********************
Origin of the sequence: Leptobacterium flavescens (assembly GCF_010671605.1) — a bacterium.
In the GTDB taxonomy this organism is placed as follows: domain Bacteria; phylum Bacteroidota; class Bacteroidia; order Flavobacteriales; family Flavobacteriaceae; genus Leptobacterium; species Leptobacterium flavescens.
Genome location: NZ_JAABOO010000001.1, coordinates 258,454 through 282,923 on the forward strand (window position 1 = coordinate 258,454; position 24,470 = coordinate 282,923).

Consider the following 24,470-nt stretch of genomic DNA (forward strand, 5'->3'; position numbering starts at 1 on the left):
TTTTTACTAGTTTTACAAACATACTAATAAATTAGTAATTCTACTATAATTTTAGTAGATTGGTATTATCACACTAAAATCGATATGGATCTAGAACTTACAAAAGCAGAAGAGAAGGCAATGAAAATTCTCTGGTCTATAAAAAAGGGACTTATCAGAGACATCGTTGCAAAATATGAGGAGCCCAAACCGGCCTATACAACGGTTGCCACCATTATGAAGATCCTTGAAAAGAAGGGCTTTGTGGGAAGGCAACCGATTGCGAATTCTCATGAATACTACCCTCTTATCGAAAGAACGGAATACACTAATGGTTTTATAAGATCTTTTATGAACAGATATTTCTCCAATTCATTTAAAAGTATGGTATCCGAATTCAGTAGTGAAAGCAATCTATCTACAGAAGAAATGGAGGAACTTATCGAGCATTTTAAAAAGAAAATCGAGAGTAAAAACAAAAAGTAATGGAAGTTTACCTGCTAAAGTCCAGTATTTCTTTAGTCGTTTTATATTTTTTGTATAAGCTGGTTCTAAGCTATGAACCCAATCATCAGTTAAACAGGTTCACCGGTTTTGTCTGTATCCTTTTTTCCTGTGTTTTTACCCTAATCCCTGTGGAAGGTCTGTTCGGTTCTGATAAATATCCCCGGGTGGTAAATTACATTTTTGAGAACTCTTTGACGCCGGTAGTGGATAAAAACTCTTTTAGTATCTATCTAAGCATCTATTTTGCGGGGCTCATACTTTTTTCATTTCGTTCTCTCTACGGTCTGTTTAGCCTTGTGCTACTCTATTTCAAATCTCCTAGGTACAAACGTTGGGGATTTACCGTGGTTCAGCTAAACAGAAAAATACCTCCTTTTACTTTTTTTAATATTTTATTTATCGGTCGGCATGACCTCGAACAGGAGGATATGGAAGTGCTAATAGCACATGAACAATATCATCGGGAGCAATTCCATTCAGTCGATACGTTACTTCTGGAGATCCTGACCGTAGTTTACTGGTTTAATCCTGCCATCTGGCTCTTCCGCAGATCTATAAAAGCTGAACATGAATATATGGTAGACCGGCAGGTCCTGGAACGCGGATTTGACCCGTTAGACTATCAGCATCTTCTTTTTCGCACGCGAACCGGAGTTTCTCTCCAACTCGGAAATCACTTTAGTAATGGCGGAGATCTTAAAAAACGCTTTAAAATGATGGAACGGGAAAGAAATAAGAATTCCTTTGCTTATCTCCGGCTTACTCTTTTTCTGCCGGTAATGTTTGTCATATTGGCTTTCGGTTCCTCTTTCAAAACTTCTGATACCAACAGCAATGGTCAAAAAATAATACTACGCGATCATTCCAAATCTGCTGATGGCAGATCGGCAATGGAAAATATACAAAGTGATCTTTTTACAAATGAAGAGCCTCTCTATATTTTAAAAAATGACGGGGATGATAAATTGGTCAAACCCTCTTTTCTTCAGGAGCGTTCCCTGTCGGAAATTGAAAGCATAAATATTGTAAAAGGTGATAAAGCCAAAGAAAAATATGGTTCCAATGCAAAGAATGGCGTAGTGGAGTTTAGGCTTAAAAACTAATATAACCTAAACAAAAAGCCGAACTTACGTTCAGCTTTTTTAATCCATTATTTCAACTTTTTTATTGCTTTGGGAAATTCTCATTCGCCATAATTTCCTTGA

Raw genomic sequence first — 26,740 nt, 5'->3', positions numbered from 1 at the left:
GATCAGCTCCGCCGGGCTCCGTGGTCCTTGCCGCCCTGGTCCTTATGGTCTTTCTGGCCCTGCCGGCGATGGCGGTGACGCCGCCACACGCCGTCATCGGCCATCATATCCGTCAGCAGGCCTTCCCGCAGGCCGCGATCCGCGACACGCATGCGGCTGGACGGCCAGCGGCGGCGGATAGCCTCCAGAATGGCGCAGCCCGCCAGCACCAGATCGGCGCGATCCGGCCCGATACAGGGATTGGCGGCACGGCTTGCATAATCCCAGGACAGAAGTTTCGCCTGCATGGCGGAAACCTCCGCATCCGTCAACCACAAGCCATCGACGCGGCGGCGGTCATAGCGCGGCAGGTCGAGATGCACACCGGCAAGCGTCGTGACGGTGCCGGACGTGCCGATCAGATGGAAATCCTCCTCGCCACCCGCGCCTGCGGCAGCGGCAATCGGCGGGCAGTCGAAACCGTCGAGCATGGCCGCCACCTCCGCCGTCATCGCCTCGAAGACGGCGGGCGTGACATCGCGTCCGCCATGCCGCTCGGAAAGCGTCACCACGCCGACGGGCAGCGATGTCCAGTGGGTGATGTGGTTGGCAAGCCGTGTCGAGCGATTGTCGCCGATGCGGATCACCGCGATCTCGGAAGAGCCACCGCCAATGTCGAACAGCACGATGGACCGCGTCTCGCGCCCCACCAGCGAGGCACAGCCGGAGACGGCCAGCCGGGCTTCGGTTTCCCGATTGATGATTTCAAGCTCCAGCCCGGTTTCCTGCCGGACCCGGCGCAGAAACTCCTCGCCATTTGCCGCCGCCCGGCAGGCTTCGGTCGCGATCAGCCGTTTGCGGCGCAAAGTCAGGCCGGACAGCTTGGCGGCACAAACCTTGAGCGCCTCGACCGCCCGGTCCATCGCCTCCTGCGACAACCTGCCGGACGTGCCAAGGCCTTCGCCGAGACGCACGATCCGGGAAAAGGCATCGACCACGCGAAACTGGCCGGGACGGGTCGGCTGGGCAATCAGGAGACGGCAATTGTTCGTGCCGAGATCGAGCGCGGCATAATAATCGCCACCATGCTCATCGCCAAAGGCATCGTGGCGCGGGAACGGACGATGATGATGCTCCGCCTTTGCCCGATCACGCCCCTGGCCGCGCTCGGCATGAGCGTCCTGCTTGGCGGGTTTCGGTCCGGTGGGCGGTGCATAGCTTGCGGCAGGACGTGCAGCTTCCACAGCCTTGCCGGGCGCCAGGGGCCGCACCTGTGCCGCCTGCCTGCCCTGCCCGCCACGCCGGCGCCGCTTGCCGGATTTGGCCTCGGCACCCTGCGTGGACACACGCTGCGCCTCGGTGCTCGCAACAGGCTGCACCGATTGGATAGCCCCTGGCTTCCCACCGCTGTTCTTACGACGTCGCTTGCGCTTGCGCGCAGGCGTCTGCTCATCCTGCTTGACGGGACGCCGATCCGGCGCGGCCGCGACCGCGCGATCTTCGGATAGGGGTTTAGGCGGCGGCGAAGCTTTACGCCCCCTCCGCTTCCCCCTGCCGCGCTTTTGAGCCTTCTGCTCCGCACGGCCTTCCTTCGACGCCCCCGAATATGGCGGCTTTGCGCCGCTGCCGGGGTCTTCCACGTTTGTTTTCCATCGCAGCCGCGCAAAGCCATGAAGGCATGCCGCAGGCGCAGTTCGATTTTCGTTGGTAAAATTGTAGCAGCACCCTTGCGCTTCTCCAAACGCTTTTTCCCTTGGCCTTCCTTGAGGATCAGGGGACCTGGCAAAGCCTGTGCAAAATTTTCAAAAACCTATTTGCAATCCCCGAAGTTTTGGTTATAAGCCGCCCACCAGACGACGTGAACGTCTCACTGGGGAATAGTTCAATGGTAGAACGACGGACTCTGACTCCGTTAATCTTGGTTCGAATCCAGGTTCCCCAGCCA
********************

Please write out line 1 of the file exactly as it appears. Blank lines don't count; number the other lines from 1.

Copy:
Origin of the sequence: Leptobacterium flavescens (assembly GCF_010671605.1) — a bacterium.